New York state would stop paying costs associated with equine drug testing in the horse racing industry, under a proposal from Gov. Andrew Cuomo in his new 2017 state budget plan.
The plan would save the state $4.5 million by shifting the testing costs onto "those that actually participate in horse racing.''
Budget documents released by Cuomo's office say that the government wants to return to a pre-1986 system in which those in the racing industry pay for the drug tests, not the state's general fund. The plan calls for horse owners or tracks—or both—to pay for the drug testing program.
"The state assumed those costs as an accommodation to the tracks,'' Cuomo said of the change made after 1986 in a budget memo detailing the proposal. "The tracks now benefit from video lottery gaming subsidies, which the tracks and the horsepersons can use to resume their historical responsibility for drug testing costs."
The proposal is expected to be challenged.
"It's something we want to oppose,'' Senator John Bonacic, chairman of the Senate racing and wagering committee, said of the revenue-raising plan by Cuomo.
Rick Violette, president of the New York Thoroughbred Horsemen's Association, said any discussion about having the industry pay the complete costs of equine drug testing should first include determining what sector of the racing industry pays what amount.
Violette said the harness industry in New York runs three times as many starters as Thoroughbreds, though Thoroughbreds make up 36% of the tests that are drawn.
"Before anything goes further, it needs to be established the true cost to each industry and what each industry pays,'' he said.
Violette said the horsemen and the New York Racing Association now pay about $5 million annually to the state Gaming Commission, a portion of which goes to equine drug testing. "There needs to be a whole lot of examination and negotiation,'' he said.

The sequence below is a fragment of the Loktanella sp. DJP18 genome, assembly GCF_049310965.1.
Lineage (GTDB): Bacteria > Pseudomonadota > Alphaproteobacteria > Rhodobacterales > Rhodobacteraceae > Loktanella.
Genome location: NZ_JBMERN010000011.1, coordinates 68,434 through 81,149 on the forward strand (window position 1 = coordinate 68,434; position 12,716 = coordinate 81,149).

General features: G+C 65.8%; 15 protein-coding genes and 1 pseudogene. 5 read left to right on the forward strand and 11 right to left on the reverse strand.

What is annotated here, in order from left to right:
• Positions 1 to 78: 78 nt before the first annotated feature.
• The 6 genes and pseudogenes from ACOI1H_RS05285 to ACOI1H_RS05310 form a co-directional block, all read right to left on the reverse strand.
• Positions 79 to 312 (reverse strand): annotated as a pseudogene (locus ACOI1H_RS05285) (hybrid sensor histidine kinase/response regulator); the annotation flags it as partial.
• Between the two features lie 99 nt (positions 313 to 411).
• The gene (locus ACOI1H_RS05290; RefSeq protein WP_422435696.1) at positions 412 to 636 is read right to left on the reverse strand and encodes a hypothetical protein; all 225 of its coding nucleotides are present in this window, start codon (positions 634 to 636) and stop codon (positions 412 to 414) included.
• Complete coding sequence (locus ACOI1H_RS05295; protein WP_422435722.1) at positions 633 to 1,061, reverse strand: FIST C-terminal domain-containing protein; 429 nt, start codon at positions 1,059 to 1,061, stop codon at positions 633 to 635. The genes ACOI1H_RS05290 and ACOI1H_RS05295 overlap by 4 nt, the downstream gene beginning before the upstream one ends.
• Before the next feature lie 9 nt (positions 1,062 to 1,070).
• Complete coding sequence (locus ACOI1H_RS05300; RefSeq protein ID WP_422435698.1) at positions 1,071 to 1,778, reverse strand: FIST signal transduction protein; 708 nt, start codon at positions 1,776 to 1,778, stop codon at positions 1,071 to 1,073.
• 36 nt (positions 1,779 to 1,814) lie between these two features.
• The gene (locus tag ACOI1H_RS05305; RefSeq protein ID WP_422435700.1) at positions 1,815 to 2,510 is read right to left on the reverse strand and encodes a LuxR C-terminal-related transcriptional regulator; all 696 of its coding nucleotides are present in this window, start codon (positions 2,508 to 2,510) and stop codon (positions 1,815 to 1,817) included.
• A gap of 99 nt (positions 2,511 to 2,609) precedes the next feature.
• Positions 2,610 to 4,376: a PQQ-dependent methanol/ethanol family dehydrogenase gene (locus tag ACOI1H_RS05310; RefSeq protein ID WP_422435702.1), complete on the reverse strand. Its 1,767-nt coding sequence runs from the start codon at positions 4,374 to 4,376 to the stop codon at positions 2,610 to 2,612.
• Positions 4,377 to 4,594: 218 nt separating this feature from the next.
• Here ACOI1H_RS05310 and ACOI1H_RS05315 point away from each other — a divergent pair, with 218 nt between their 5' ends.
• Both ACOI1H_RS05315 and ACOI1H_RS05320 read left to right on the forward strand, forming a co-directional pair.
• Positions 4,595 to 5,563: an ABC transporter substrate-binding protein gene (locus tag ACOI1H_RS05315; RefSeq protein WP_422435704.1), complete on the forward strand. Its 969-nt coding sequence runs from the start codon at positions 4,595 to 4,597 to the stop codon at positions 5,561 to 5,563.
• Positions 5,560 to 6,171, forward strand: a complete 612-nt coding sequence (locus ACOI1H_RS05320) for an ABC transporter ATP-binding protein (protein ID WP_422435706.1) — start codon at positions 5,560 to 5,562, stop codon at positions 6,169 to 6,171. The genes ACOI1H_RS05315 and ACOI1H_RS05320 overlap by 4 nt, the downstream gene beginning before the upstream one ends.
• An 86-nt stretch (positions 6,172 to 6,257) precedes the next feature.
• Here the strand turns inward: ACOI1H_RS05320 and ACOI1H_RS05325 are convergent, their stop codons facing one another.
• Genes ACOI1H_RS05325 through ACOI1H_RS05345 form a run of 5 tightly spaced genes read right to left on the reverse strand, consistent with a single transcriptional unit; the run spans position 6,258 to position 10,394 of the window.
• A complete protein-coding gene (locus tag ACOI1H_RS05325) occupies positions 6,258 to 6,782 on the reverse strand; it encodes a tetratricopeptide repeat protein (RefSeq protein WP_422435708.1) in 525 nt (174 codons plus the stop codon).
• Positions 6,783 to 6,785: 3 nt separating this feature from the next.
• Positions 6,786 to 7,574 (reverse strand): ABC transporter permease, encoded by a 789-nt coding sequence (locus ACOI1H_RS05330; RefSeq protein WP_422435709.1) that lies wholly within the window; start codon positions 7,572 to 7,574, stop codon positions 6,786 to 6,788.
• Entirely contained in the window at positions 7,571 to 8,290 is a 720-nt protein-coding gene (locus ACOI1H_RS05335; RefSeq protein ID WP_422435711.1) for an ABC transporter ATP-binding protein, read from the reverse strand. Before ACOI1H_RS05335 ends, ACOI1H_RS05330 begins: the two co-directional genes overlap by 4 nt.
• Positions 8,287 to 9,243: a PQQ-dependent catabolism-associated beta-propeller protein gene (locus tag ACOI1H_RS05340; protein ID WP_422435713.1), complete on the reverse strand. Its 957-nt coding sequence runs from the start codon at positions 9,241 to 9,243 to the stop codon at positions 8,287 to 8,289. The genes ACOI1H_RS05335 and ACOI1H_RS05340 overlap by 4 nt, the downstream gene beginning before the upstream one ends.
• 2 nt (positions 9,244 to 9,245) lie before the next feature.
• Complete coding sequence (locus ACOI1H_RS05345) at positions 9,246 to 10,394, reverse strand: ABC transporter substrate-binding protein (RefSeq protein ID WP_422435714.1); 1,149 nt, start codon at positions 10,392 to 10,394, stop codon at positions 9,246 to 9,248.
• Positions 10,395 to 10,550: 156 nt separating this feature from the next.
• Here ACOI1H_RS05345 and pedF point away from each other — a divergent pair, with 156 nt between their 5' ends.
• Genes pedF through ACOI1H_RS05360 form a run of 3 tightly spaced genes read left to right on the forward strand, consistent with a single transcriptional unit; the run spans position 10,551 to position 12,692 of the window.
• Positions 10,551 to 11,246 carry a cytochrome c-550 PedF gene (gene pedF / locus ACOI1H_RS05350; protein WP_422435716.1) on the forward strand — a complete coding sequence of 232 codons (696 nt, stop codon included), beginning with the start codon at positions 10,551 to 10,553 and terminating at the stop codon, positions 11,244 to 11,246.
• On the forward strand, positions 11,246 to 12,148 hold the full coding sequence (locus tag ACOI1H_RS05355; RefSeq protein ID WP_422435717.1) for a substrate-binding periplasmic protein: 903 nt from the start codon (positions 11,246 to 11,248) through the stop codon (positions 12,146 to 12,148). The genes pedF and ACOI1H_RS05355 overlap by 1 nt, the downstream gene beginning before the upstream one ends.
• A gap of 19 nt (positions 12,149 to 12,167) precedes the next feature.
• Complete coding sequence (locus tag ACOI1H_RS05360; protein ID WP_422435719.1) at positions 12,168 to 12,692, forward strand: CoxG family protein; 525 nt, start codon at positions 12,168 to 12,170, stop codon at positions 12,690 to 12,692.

The proposal also would change a provision in the racing law that requires equine drug testing to be done at the State University of New York campus at Morrisville.
"Removing the restrictive language would ensure that equine testing in New York is conducted at the highest level of quality, at the most competitive rates, and in a timely manner,'' the budget document states. The Cuomo budget proposes to put the equine drug testing program out to competitive bid.
Violette said the idea of the state shutting down its own equine drug lab at Morrisville and replacing it with some other entity also raises its own set of questions.
"If somebody can come in with a bigger, better lab doing it better than all the existing labs, then go for it," Violette said. "But the business plan is critical and certainly has to encompass more than just testing of New York samples in order to make it financially viable."
Bonacic said he opposes the plan. He said the state already has paid for drug testing equipment at the Morrisville lab. "Why send it out? Everything would be a waste and ... people are happy with that testing. I don't understand why we are privatizing it,'' Bonacic said.